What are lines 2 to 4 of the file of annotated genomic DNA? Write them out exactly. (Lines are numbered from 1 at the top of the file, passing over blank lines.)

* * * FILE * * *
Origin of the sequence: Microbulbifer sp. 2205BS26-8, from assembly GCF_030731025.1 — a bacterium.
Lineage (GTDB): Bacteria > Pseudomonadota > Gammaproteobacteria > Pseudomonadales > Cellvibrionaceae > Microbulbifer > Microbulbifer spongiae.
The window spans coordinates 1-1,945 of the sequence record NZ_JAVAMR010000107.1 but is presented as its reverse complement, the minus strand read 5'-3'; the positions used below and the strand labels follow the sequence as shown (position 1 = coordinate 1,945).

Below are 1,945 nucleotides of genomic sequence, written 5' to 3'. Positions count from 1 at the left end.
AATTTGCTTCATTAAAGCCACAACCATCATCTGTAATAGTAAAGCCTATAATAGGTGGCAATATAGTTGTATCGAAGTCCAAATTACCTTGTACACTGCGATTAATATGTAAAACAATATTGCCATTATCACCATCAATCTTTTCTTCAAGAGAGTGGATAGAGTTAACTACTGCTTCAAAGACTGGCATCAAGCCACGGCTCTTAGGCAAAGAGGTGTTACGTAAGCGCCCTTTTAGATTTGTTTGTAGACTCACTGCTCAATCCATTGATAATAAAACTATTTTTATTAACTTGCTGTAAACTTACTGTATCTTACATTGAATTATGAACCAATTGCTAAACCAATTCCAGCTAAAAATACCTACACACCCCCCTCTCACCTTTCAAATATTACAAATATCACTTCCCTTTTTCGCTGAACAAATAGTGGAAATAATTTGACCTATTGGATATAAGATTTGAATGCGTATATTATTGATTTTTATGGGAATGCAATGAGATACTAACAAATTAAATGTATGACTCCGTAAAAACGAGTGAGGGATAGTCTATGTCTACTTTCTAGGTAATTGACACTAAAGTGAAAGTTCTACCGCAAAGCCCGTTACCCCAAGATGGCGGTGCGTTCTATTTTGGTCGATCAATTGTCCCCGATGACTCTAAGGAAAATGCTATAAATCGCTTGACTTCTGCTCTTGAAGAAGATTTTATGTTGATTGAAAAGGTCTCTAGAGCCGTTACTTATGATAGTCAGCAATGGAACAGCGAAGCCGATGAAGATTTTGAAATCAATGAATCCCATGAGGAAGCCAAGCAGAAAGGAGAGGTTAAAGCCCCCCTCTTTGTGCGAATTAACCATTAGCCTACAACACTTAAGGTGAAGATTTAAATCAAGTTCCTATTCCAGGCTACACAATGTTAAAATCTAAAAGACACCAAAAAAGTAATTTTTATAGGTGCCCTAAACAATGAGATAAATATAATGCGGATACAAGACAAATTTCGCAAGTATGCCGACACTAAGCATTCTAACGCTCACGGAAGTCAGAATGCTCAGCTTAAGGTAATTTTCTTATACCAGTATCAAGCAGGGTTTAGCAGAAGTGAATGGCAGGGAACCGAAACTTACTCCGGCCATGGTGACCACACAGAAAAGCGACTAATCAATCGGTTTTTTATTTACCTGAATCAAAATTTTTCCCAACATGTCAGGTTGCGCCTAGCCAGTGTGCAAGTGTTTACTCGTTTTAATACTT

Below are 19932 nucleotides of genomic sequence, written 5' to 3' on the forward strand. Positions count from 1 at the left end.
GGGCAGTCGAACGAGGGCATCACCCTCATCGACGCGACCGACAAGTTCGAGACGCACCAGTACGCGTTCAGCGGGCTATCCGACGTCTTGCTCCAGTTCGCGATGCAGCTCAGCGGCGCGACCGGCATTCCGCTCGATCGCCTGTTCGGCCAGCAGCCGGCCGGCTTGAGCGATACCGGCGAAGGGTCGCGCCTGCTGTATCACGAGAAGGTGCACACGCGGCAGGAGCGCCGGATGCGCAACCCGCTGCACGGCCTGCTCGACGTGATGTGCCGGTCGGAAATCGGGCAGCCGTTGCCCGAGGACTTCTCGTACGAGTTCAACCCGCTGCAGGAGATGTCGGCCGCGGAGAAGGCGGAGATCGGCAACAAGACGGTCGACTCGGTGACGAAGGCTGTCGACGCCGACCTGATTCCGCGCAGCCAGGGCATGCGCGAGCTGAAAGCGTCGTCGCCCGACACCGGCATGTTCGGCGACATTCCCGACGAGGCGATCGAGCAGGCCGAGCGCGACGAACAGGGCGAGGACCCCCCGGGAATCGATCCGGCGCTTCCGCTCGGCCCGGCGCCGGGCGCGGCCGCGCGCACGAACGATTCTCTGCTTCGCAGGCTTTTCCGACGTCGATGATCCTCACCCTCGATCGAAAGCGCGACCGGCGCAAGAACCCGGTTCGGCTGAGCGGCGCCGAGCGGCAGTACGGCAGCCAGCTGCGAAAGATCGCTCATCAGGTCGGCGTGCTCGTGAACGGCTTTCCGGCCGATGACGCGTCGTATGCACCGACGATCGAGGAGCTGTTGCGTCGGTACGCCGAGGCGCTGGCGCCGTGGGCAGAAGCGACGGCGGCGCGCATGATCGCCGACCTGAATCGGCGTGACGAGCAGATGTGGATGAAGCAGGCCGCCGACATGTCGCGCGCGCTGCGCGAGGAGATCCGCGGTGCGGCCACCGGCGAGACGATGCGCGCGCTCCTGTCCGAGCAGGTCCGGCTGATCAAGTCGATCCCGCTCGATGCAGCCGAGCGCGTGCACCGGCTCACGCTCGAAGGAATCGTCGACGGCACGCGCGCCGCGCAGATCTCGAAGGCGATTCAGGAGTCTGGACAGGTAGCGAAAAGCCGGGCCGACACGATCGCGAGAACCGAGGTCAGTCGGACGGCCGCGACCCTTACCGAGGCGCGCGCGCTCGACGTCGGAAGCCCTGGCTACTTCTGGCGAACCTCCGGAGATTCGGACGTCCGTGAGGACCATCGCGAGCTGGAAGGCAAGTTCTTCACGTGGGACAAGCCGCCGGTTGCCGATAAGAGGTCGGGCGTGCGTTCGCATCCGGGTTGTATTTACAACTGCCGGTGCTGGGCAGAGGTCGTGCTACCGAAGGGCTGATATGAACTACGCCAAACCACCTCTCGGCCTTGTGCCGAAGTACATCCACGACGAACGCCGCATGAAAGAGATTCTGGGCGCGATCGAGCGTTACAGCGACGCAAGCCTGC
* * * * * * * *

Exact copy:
Lineage (GTDB): Bacteria > Pseudomonadota > Gammaproteobacteria > Pseudomonadales > Cellvibrionaceae > Microbulbifer > Microbulbifer spongiae.
The window spans coordinates 1-1,945 of the sequence record NZ_JAVAMR010000107.1 but is presented as its reverse complement, the minus strand read 5'-3'; the positions used below and the strand labels follow the sequence as shown (position 1 = coordinate 1,945).

Below are 1,945 nucleotides of genomic sequence, written 5' to 3'. Positions count from 1 at the left end.